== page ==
Design Patterns Front Controller vs Page Controller
Joined: Feb 28, 2002
I am on a project team dedciding weather to use a Front End Controller or a Page controlled in the MVC that we are setting up. The application will be Web Facing and will employ a wizard to help users navigate. Hence the tendency may be towards a Front end controler, rather than a Page Controller. But Front Controller seems rather complex and page controller requires seprate controller for each page. this inturn effects security. what would be some condsiderations when make such a decisions Any help is appreciated Jawahar
Joined: Aug 10, 2001
Use a framework that provides a Front Controller like Struts. It should be WAY past the point where we are building our own versions of these patterns now. Kyle
Jawahar, A good alternative to Struts to get the Front Controller behavior without having to write a lot of plumbing code is to use the more flexible MVC webapp portion of the lightweight frameworks provided by Spring. In Spring webapp MVC, you can declare a number of DispatcherServlets in your web.xml and each one can have a different strategy for resolving how URL's are mapped to Controllers that process the information from the HttpRequest. Using this technique, all your url mappings and the wiring of your application components are declared in hierarchically organized configuration files. Spring's lightweight JavaBean container infrastructure handles wiring up your application components. You can also use its AOP infrastructure to configure proxies/interceptors to handle your security infrastructure and transactions declaratively without having to resort to EJB. The Petclinic sample webapp shows how all this is done in its configuration files, web.xml, applicationContext.xml, and petclinic-servlet.xml.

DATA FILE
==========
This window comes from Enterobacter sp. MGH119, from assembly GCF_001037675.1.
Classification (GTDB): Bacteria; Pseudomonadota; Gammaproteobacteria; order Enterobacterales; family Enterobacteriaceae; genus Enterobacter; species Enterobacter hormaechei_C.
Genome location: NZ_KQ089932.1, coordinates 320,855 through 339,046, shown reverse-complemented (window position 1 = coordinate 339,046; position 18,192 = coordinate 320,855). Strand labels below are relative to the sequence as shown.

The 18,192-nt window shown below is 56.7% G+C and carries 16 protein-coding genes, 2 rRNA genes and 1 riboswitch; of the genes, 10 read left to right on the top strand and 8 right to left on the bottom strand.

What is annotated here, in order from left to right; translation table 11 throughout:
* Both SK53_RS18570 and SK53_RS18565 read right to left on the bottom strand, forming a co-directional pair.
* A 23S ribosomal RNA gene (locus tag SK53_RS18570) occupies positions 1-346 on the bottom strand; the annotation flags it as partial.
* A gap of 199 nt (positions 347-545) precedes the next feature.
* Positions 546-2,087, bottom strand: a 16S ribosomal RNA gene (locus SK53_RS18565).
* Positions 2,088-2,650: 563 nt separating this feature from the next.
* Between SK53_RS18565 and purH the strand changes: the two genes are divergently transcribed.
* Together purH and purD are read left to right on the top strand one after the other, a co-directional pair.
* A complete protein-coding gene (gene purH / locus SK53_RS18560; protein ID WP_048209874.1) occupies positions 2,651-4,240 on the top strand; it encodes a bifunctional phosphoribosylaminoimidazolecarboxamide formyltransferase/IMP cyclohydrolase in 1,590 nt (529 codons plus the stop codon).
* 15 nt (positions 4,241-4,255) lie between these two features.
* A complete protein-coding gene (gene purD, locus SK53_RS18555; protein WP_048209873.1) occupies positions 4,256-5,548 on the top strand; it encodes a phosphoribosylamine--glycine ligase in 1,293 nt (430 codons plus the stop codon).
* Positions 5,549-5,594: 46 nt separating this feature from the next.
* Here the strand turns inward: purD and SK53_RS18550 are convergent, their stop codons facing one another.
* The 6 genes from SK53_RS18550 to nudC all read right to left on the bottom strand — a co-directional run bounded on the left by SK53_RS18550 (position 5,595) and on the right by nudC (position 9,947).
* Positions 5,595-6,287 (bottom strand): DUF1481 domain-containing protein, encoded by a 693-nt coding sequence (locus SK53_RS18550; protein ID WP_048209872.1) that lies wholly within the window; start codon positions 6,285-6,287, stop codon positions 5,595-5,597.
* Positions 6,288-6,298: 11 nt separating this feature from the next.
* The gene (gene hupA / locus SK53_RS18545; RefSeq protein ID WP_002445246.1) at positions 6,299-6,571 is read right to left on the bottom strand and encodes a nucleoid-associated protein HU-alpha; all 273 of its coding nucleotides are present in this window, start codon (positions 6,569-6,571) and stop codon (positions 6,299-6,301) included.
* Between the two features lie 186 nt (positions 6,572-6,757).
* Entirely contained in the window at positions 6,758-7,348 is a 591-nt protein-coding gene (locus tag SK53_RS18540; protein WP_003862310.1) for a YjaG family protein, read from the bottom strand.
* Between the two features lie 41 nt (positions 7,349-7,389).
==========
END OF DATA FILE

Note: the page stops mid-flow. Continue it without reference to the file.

kktec<br />SCJP, SCWCD, SCJD<br />"What we observe is not nature itself, but nature exposed to our method of questioning." - Werner Heisenberg
Joined: Jan 29, 2003
There could be such a thing as a dead simple front controller with a bunch of command pattern objects. The logic might be as primitive as
This is not a "feature rich" solution, but does just about the least possible work to delegate requests to appropriate commands.
A good question is never answered. It is not a bolt to be tightened into place but a seed to be planted and to bear more seed toward the hope of greening the landscape of the idea. John Ciardi